However, forcing me as an individual to buy an insurance product (from an amazingly corrupted regulated “private” industry) as a matter of course, is simply not within their power.

    Don’t get me wrong, I’m confident that the Supreme Court will find a way to justify it if they want to. However, these tortured legal justifications are the sorts of things that have eroded the legitimacy of our government to the point that it’s hard to counter the arguments that it’s entirely bereft of such a quality.

    What people frequently fail to consider is that Laws aren’t mere “suggestions” they’re requirements backed up by bullets.

    Don’t do what a judge decides the law says, and they’ll send guys with guns to hold you captive til you decide to comply, plus a little longer for their inconvenience.

    Decide that you’re not going to allow them to abridge your freedom and they’ll flat kill you for your resistance.

    I suppose that you just have to kill some people in order to help them…


  3. Of course “Obamacare” is a bad idea. Did we really expect Obama to ever do anything competently? But are we really supposed to look to the right for any sort of guidance? Remember that those are the people who want to burn gays at the stake, and think that the Bible is a science book. I wouldn’t look to them for guidance to order a pizza, let alone health care.

    • Eric_D_Read | Mar 28, 2012 at 10:17 am |

      Keep in mind that the individual mandate was a fine conservative solution to the healthcare question when it was proposed by Republicans and “conservative” think tanks like the Heritage Foundation. It’s only totalitarian socialism because Team Blue actually implemented it.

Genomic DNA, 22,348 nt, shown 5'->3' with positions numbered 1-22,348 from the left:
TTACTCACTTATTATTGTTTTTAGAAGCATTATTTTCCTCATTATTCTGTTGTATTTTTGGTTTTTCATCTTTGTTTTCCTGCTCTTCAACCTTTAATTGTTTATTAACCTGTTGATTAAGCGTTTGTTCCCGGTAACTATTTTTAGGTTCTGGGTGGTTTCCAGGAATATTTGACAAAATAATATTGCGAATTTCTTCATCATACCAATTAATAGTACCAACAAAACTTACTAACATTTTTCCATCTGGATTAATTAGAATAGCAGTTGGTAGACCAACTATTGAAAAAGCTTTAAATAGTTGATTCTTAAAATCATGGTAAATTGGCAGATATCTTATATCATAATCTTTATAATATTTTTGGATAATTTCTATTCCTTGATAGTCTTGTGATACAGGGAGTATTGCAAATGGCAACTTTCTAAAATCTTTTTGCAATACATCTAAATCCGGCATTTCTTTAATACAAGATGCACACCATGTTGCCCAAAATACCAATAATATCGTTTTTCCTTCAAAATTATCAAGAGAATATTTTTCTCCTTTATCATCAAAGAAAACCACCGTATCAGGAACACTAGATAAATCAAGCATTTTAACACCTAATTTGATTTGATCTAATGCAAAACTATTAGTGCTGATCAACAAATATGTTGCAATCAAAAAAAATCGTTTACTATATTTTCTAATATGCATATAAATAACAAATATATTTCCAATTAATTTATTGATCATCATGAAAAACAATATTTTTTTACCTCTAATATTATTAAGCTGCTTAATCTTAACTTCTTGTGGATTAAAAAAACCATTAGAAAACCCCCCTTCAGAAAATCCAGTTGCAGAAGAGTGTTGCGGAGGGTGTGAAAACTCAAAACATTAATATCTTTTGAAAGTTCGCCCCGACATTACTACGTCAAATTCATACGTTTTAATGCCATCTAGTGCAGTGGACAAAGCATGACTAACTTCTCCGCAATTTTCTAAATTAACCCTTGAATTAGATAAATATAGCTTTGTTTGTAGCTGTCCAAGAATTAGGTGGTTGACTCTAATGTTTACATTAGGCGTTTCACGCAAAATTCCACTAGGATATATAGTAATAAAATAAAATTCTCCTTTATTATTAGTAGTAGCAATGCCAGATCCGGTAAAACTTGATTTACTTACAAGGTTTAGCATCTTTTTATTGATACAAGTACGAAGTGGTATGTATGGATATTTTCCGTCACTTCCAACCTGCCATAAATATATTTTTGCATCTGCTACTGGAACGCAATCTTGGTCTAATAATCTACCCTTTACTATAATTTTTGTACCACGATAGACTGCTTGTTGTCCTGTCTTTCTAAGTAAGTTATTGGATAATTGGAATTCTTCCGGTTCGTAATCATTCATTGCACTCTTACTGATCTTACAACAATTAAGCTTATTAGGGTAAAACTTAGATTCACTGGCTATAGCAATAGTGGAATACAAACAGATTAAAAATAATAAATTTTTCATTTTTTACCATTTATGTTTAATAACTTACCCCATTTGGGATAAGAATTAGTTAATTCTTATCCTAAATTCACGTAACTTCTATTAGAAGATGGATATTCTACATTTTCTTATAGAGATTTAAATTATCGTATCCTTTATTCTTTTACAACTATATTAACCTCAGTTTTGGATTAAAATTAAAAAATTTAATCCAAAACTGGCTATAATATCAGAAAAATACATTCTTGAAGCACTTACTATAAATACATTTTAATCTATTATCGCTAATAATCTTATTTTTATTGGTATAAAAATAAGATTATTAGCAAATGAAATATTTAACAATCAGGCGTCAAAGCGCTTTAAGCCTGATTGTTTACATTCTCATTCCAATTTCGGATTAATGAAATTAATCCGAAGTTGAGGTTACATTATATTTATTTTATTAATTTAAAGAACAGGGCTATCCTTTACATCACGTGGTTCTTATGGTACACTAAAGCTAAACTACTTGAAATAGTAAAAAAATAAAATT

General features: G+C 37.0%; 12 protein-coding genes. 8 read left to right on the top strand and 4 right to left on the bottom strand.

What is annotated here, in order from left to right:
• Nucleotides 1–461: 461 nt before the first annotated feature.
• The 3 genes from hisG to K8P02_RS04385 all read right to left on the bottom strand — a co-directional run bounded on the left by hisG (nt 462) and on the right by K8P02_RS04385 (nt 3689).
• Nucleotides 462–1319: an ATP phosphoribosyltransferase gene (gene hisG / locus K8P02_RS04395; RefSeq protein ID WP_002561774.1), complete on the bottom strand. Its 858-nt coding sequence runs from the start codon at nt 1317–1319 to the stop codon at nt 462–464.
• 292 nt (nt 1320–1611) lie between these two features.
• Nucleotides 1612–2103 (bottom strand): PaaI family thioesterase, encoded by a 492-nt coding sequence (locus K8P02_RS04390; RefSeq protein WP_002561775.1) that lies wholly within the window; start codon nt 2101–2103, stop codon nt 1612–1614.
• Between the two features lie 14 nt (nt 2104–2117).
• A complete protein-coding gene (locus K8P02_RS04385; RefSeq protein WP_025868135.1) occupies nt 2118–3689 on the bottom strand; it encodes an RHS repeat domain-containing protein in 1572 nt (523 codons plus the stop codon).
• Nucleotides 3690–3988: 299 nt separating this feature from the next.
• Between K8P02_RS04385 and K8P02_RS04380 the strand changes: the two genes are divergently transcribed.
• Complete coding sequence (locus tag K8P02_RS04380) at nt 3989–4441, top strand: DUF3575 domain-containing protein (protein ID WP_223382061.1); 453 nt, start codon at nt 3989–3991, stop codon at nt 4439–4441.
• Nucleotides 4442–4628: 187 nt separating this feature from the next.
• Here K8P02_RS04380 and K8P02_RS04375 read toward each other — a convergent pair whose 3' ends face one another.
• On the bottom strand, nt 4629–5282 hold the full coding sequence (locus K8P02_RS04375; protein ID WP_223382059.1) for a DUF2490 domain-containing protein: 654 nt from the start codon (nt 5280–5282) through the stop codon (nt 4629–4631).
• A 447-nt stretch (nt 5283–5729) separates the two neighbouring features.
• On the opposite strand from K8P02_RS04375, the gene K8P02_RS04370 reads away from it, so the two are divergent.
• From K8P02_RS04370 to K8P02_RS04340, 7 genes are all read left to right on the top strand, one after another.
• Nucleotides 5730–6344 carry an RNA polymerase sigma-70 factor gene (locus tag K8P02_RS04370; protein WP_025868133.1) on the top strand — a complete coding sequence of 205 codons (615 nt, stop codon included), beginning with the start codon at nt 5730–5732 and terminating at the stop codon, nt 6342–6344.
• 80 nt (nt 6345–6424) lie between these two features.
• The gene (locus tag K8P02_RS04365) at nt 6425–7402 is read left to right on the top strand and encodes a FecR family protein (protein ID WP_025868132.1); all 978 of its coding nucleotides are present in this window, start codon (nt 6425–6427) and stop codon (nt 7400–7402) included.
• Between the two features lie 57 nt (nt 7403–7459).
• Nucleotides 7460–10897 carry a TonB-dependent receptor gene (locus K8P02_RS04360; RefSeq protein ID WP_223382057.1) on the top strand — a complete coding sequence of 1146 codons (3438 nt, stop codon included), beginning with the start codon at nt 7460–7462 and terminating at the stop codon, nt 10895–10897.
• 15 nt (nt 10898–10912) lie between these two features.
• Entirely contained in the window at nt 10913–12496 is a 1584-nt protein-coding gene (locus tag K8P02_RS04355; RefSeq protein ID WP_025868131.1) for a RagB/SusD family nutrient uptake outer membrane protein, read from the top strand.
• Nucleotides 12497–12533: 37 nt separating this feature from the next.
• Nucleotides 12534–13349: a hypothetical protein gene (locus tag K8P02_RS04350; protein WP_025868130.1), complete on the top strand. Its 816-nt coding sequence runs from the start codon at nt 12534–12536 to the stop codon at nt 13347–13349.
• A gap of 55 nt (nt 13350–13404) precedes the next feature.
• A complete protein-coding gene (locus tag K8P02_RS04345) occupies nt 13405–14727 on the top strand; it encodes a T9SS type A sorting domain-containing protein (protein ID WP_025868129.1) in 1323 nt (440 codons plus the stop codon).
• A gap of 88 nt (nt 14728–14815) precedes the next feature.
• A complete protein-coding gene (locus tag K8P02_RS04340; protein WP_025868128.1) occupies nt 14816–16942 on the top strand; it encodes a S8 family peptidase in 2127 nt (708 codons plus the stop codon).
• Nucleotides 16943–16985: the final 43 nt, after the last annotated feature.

4. The way I understand it, for it to be feasible to pass a law that prevented insurers from denying coverage to people with pre-existing conditions, the act also had to force everyone to buy insurance so that they wouldn’t simply wait until they got sick to do so. Now, if the Supreme Court struck down the latter, the former would still be law, correct? Insurers would no longer be able to discriminate AND you wouldn’t be forced to buy insurance that you can’t afford to use. 

    Sounds like a pretty sweet deal to me. 

    Costs of private coverage would, of course, rise as a result, but as the article suggests, this would only create further impetus for publicly-funded or publicly-subsidized alternatives, which is closer to what we really wanted to begin with. 

    • Yeah, I was really hoping that they would have passed a Medicaid “Opt In” or “Buy In”. Such a plan was even endorsed by the AMA, as I understand it.

      Properly structured premiums would have solved a variety of problems.

      Instead we got something that actually caused medical insurance companies’ stock values to go up, Not a good sign that the bill was good for consumers.

      • It illustrates that politics is really just the process whereby the elites divide up the spoils amongst themselves, and how a given law effects the average person is of secondary importance. Media campaigns have replaced military ones, but it’s still just contest of wealth and power between rival interest groups in which we play the role of cannon fodder. 

  5. Lifobryan | Mar 27, 2012 at 8:28 pm |

    I’m quite torn by this situation. On one hand, I genuinely think “Obamacare” is a horrendous pile of well-intentioned but misguided, corrupted laws stitched & stapled together in frankenstein fashion … with the bloated Body parts of bureaucratic agencies under an insurance-corporate-lobbyist Head. This unholy (frankenstein) monster definitely needs to be struck down with pitchforks & torches.